I’m Starting to Forget It Already
By Jonah Goldberg
January 28, 2014 11:03 PM
I’ll leave it to others to fact-check the thing. There were more than a few statements that struck me as the sort of thing that wouldn’t bear up well under close scrutiny — particularly on Iran’s nuclear program, women’s pay, and domestic energy — but I’m too tired to do the scrutinizing now.
My general impression was this was a remarkably boring speech, intellectually and rhetorically. Not every idea was terrible. But no idea was particularly exciting, or all that significant. Because it lacked ambition, it was a far less offensive speech that I thought it would be. He soft-pedaled the inequality schtick, preferring instead to talk the more optimistic topic of “opportunity.” I thought this fell flat, at least in part because he tried to make it sound like the economy was going, if not great, then really well. That’s a hard message to sell against the backdrop of Americans’ lived experience, not to mention the White House’s insistence that America desperately needs “emergency” extensions of unemployment payments, etc.
His defense of Obamacare was short and almost perfunctory. I did find his mocking of GOP alternatives nothing less than galling.
“So again, if you have specific plans to cut costs, cover more people, and increase choice — tell America what you’d do differently. Let’s see if the numbers add up.” First of all, there are plenty of GOP ideas out there, which he’s been ignoring for years. Second, and more important, the smug insinuation that the math and the serious ideas are all on his side is absurd. None of Obamacare’s numbers have added up as it has thrown American health care into chaos. A little humility — or maybe some generosity toward his critics — would have been well-advised. Given the disaster of Obamacare’s implementation and the extent of his dishonesty in getting it passed, he’s lost the right to mock the GOP about the unseriousness of their health-care ideas.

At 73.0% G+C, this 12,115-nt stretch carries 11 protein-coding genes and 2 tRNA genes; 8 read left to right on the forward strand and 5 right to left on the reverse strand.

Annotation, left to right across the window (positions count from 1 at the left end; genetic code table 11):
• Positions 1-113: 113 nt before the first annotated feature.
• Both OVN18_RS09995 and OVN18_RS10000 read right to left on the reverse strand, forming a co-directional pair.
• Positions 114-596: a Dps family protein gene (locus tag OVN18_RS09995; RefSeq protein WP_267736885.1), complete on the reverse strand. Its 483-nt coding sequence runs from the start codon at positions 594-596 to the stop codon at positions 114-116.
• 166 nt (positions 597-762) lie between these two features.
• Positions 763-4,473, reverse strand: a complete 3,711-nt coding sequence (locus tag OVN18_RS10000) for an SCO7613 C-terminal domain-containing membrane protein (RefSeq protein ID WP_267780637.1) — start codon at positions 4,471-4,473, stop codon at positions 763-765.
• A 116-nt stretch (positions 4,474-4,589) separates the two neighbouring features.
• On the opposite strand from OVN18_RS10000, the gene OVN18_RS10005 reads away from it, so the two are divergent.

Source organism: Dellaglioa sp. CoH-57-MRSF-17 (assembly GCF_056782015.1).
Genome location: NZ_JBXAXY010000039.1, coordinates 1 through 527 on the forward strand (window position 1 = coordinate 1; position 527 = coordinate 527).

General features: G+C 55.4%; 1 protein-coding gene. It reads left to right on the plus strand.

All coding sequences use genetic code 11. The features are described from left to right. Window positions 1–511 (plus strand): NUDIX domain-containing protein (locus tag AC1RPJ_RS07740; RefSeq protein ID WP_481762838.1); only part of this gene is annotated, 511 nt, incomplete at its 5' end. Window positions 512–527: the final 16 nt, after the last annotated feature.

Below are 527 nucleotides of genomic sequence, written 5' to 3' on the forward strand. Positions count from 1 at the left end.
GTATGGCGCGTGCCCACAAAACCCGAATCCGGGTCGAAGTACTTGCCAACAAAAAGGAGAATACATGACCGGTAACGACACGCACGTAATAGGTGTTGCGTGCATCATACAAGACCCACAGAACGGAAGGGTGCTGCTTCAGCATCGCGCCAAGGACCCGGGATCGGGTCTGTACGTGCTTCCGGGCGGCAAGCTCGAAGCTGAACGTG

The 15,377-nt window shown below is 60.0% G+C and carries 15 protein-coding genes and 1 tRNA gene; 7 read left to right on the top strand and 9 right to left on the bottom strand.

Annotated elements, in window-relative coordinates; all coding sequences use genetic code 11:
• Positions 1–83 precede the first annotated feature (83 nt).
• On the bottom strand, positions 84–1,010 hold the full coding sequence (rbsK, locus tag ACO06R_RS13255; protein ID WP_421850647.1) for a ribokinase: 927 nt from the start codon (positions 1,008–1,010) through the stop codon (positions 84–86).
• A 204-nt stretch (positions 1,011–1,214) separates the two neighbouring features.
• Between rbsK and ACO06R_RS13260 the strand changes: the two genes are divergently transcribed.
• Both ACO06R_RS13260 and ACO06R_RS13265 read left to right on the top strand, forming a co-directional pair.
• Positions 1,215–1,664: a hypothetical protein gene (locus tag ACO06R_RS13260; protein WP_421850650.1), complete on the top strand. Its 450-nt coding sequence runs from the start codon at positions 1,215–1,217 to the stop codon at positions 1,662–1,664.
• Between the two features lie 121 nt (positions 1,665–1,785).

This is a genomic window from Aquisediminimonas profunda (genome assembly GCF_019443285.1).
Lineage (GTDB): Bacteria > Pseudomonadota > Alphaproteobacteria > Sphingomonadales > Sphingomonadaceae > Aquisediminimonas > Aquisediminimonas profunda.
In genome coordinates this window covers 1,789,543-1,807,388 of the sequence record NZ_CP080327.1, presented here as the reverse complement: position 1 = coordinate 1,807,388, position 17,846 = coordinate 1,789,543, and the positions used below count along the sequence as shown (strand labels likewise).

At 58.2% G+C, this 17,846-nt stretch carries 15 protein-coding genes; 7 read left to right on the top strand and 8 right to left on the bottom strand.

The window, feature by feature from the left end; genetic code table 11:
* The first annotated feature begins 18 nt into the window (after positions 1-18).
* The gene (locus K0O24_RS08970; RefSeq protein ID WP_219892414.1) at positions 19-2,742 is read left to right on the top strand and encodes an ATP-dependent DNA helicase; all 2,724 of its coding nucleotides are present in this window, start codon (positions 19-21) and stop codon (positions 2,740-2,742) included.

The highlight of the address was, of course, the tribute to Cory Remsburg. It was a moving and bipartisan moment. But it had very little bearing on his desired policies or his agenda. Remsburg’s sacrifices are heartbreaking and inspiring. But they don’t make me feel any more inclined to support Barack Obama’s stated desire to pull an end run around Congress.
Besides Remsburg and the president’s shout-out to John Boehner’s “barkeep” dad, I think the whole thing will disappear down the memory hole awfully quickly.